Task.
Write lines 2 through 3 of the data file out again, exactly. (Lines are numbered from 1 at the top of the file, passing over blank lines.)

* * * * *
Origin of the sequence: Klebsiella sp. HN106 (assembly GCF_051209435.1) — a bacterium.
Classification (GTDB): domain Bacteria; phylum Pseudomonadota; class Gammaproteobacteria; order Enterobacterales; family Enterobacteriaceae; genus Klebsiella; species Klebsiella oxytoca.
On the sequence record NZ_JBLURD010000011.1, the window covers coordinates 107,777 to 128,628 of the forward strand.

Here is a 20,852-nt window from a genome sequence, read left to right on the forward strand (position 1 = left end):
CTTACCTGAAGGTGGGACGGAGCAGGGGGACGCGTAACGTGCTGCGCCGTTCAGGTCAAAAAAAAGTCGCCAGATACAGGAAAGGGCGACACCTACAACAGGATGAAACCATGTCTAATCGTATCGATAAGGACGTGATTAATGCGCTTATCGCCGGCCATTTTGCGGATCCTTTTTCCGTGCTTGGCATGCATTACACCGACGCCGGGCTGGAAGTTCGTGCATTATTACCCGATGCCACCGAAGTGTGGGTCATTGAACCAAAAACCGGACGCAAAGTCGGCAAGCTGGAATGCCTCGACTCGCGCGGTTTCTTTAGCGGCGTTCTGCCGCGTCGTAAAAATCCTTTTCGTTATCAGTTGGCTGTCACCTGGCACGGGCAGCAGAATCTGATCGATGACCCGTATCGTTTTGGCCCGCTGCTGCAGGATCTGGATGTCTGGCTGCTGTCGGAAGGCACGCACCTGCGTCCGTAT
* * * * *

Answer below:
Classification (GTDB): domain Bacteria; phylum Pseudomonadota; class Gammaproteobacteria; order Enterobacterales; family Enterobacteriaceae; genus Klebsiella; species Klebsiella oxytoca.
On the sequence record NZ_JBLURD010000011.1, the window covers coordinates 107,777 to 128,628 of the forward strand.